Note from the author: Remember that your mental health is multi-faceted. If you are struggling with your mental health, consult a mental health professional. If you or someone you know is facing a serious mental health crisis or are considering suicide, be sure to utilize the National Suicide Prevention Lifeline at 1-800-273-8255. The Lifeline provides free and confidential support for people in distress and prevention and crisis resources for you or your loved ones and best practices for professionals 24/7.

Conjugate training has proven to be an effective system for many lifters and athletes. Which people it works best for specifically can be debated a million different ways, but that isn’t the purpose of this article. As I’ve outlined in various previous articles, much of choosing a program depends on the lifter’s personality type, priorities, and goals.

For those that do train using a conjugate system, the three methods utilized (maximal effort, dynamic effort, and repeated effort) must be programmed appropriately in order for the lifter to be successful. One of the great things about the conjugate system is that there is room for flexibility in terms of how these methods are expressed/trained in the program.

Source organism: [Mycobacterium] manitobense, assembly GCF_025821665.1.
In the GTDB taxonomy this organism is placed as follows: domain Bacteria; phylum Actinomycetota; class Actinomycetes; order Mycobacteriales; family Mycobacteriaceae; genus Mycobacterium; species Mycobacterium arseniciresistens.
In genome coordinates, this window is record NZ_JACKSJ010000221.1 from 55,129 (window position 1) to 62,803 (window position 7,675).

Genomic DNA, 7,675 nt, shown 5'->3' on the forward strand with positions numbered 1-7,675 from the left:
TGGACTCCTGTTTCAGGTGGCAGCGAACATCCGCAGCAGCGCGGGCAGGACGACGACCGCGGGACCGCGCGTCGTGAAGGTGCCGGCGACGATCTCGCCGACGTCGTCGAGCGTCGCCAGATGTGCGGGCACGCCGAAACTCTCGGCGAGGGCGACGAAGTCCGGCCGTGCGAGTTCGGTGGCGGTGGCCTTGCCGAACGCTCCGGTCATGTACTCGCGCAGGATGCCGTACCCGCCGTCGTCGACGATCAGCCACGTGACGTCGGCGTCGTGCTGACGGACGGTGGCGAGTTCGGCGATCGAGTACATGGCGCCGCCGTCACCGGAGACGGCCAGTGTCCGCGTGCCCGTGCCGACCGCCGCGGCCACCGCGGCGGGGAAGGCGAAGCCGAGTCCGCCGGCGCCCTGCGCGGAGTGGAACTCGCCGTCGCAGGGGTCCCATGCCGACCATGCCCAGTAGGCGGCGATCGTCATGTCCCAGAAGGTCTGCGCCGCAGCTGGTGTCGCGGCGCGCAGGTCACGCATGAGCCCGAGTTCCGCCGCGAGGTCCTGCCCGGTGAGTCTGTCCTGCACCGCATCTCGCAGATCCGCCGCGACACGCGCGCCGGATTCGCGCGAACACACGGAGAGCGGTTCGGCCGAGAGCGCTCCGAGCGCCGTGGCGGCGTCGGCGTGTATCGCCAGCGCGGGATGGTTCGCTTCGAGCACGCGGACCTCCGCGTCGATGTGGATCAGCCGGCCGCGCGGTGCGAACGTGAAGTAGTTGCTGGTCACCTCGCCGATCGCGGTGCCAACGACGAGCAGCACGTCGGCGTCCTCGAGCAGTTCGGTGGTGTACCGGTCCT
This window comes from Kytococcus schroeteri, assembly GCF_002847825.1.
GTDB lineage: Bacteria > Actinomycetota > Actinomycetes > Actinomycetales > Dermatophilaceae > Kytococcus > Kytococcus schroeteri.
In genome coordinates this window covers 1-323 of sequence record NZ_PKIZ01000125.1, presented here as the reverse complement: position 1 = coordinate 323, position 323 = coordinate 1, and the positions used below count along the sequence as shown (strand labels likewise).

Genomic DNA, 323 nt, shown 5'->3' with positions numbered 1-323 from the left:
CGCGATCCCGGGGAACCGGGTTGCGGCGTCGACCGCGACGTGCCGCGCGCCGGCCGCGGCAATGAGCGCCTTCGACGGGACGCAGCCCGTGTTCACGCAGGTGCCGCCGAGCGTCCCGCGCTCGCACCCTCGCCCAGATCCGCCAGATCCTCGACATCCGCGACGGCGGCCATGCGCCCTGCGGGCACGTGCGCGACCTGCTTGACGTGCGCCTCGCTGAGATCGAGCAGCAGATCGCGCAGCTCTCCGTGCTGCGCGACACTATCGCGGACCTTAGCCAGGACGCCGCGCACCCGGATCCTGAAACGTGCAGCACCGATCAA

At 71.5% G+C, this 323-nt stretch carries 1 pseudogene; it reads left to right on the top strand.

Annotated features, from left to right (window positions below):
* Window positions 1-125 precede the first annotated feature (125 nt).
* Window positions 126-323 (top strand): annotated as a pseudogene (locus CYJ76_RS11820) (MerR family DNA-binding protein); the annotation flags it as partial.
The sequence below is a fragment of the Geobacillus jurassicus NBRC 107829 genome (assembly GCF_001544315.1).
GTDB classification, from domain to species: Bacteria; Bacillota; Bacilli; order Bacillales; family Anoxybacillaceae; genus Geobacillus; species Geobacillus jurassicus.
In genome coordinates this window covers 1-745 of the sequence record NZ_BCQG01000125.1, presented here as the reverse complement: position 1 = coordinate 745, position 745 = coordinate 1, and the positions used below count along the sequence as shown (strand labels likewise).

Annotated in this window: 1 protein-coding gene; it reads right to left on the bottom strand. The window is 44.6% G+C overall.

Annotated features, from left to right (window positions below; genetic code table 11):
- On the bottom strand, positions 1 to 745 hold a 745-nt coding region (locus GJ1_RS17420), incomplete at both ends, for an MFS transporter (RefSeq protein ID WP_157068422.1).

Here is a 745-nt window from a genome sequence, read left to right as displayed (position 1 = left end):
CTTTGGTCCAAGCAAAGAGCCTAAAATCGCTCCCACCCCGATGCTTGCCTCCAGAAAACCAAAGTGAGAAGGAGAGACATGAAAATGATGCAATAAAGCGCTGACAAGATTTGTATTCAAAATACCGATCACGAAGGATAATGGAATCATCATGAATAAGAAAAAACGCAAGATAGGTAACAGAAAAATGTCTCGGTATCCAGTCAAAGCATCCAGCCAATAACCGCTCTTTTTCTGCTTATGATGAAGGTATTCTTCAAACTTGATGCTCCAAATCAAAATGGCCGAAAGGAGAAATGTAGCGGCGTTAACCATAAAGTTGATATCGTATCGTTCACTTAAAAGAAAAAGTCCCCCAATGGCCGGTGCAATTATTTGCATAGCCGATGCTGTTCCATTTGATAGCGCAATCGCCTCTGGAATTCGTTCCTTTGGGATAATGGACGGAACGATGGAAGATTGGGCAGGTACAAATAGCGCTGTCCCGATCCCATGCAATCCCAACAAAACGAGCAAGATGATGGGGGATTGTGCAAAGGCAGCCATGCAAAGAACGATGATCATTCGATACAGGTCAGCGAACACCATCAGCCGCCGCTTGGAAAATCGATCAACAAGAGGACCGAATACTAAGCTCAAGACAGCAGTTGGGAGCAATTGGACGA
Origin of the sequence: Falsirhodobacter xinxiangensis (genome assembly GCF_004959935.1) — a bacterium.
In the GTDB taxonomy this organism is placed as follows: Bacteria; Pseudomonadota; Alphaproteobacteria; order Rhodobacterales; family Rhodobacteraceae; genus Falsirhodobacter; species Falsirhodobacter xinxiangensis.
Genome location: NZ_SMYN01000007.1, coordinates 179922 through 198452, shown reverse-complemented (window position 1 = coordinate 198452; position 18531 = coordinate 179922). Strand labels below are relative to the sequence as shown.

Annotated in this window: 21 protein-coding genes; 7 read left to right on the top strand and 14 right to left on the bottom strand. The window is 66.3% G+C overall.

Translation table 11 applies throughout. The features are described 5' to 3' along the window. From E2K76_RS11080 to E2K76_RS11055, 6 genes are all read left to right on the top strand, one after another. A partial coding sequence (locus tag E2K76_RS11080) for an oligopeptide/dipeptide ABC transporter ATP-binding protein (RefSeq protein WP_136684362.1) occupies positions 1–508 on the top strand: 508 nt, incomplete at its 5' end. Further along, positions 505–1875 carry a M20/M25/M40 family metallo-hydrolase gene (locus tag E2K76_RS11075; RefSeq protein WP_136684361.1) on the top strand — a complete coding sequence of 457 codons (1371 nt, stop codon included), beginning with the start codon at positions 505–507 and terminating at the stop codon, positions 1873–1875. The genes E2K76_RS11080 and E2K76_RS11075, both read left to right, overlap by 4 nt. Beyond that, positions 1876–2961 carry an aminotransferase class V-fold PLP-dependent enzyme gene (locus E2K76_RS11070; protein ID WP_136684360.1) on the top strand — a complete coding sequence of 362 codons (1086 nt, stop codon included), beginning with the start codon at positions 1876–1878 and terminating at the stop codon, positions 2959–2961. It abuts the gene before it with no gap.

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Across this site alone, you’ll find numerous different ways that coaches and lifters use conjugate training for themselves and their athletes. For the purposes of this article, I want to focus on one of the methods (max effort) and a particular population, specifically lifters that struggle with anxiety and/or depression.

This may seem like an odd way to classify a group of lifters, but through my own experiences, coaching others, and a survey I did a few years back with over 120 lifters who identified as struggling with mental health concerns, I found that there are modifications to programming that can benefit this population.

bench max

Before we go any further, remember that the maximal effort method is defined as lifting a maximal load (training against maximal resistance). The dynamic effort method is lifting a non-maximal load with the highest attainable speed, and the repeated effort method is lifting a non-maximal load to failure (Zatsiorsky pg 81). Many lifters also attach specific movements or other variables to these methods, but at their core, it is as simple as defined above. The other details are built into the program as ways to train or express these methods based on the needs of the lifter.